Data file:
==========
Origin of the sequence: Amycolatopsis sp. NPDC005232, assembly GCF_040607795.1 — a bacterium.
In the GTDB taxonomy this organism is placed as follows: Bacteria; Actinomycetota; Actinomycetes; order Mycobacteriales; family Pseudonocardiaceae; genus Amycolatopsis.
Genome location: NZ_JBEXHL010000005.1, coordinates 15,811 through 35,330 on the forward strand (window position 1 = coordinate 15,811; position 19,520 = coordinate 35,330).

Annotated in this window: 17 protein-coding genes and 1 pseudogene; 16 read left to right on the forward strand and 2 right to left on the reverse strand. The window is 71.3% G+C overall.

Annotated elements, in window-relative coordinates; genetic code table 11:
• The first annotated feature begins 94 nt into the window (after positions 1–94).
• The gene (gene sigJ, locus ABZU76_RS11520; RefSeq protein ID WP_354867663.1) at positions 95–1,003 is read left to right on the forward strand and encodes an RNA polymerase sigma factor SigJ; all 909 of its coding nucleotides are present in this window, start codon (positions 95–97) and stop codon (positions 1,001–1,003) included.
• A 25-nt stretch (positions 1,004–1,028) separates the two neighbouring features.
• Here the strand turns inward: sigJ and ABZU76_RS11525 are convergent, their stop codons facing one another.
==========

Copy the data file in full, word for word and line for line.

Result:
Origin of the sequence: Amycolatopsis sp. NPDC005232, assembly GCF_040607795.1 — a bacterium.
In the GTDB taxonomy this organism is placed as follows: Bacteria; Actinomycetota; Actinomycetes; order Mycobacteriales; family Pseudonocardiaceae; genus Amycolatopsis.
Genome location: NZ_JBEXHL010000005.1, coordinates 15,811 through 35,330 on the forward strand (window position 1 = coordinate 15,811; position 19,520 = coordinate 35,330).

Annotated in this window: 17 protein-coding genes and 1 pseudogene; 16 read left to right on the forward strand and 2 right to left on the reverse strand. The window is 71.3% G+C overall.

Annotated elements, in window-relative coordinates; genetic code table 11:
• The first annotated feature begins 94 nt into the window (after positions 1–94).
• The gene (gene sigJ, locus ABZU76_RS11520; RefSeq protein ID WP_354867663.1) at positions 95–1,003 is read left to right on the forward strand and encodes an RNA polymerase sigma factor SigJ; all 909 of its coding nucleotides are present in this window, start codon (positions 95–97) and stop codon (positions 1,001–1,003) included.
• A 25-nt stretch (positions 1,004–1,028) separates the two neighbouring features.
• Here the strand turns inward: sigJ and ABZU76_RS11525 are convergent, their stop codons facing one another.